Victoria Park, a lovely little park in Stafford town centre, has been like something out of a zombie film the past couple of weeks. They’re all there, with their phones, trying to find computer-generated non-things. It’s crazy. The zombie-based comedy film Shaun of the Dead was on TV a week or two ago, and the thought of taking a cricket bat to their heads does hold some appeal at times. Every trail I go on seems to be full of them. I’ve taken to calling it “The Great Pokemon Scourge of 2016”.
Victoria Park is quite a useful shortcut across to the station, which gets me on to the Newport Road on the way to my fiancée’s house. On Monday I had to ride to the station to help my sister out. She’s been over from Germany (where she works for a certain large sportswear firm, hint hint hint) and it was lovely to see her. She’d got a train to Liverpool with my parents and there was some mix-up about tickets the upshot of which was that she was a bit marginal making the connection to London. I had to go get her suitcases out of Mum’s car, which was parked at the station, and bring them to the platform. This was a lot more straightforward than my somewhat panicked parents seemed to think.
Anyway, having done my good deed for the day I found there was a Bike Bus outside the station. This is a publicly-funded van complete with two bike mechanics offering free road worthiness checks and advice to all. Since I had time to kill I let them give Crichton the once-over. I think after a few hours of cheap Halfords mountain bikes they were quite pleased to have a decent bike to look at, and the only advisories was a very slight play in the rear hub, and the head tube needing just a little tightening. They gave me some advice on locks and off I went.
After a little sit down in the park I decided to try out an alternative route I’ve identified to get to my fiancée’s house. If my usual, more direct route is like Mt Ventoux in miniature, this is more like Alpe d’Huez – less steep, more winding. It goes through a rather rough part of Stafford, but it’s not too bad really. The road surfaces aren’t the best. It’s a little easier than the direct route as there are some flat bits to get my breath back a little between the inclines. There’s also a little supermarket on the way if I need a little sustenance. I didn’t see my fiancée, instead I carried on downhill on the direct route, then branched off to the Isabel Trail. A good 10 mile run. Last night (Tuesday) I went up “Huez” again and did pop in at my fiancée’s, a run which brought me less than 10 miles away from my 1000 mile target.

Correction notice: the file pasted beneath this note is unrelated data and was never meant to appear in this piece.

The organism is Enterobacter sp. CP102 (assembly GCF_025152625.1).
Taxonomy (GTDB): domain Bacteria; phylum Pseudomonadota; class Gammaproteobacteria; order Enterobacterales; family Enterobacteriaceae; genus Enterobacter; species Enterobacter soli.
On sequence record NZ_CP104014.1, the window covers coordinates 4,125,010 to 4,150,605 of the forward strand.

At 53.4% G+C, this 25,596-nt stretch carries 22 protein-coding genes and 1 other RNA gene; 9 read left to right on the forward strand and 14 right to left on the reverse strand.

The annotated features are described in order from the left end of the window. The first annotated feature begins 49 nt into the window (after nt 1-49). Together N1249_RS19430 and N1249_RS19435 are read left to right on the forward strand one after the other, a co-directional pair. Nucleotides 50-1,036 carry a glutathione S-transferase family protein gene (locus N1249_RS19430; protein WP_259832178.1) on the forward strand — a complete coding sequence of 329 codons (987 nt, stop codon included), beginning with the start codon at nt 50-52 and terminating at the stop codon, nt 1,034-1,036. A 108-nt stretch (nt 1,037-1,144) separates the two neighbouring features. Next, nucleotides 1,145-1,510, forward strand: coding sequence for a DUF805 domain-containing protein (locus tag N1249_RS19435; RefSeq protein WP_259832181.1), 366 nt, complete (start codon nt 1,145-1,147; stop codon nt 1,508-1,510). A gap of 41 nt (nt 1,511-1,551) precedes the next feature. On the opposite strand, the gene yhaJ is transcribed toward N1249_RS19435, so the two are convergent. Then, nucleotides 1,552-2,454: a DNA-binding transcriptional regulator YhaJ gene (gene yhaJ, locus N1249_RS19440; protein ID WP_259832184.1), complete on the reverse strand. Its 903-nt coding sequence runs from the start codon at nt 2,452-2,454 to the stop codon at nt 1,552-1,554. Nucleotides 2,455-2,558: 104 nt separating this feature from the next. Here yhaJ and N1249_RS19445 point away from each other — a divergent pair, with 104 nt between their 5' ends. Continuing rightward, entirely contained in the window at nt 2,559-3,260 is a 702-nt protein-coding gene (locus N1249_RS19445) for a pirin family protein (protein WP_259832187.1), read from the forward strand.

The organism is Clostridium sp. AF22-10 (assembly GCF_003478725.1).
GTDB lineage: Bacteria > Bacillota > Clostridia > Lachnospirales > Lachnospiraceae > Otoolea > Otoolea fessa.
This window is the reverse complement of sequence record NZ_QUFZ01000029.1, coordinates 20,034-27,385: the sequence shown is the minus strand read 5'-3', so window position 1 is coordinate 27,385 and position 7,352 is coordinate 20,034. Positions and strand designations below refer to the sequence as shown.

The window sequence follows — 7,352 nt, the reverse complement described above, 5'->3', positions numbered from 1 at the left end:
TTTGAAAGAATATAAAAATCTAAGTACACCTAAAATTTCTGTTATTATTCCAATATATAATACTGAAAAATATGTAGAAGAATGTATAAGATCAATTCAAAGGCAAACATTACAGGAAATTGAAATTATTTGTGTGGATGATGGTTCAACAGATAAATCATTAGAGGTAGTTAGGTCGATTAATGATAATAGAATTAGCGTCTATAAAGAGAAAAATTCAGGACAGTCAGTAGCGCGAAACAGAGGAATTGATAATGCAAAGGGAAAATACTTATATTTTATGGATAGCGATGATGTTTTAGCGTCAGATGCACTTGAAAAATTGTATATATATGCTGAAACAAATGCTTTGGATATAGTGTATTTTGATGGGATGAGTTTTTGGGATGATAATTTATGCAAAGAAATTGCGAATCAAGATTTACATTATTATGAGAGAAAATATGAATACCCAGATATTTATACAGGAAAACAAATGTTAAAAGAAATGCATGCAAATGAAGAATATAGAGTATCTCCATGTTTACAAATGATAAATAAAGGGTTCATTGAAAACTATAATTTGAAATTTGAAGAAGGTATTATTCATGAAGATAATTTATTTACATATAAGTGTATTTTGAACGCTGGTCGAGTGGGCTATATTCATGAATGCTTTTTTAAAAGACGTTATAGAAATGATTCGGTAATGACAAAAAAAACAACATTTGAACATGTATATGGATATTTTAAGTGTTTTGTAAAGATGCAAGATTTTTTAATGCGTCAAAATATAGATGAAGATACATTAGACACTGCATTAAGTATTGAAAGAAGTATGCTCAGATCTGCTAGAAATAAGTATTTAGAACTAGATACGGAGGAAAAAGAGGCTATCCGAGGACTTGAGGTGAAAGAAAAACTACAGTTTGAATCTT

Tonight I started off with a standard route to meet the fiancée at Costa. We needed to discuss caterers for the wedding, which is now only just over a year away. I quite deliberately took Crichton, as I had a feeling tonight might be the night and wanted my old friend to carry me over the line. On my hand I had written “9.35” – the miles left to complete the kilo – and “9.90” – the miles to complete 250 miles in July. Two. Hundred. And. Fifty…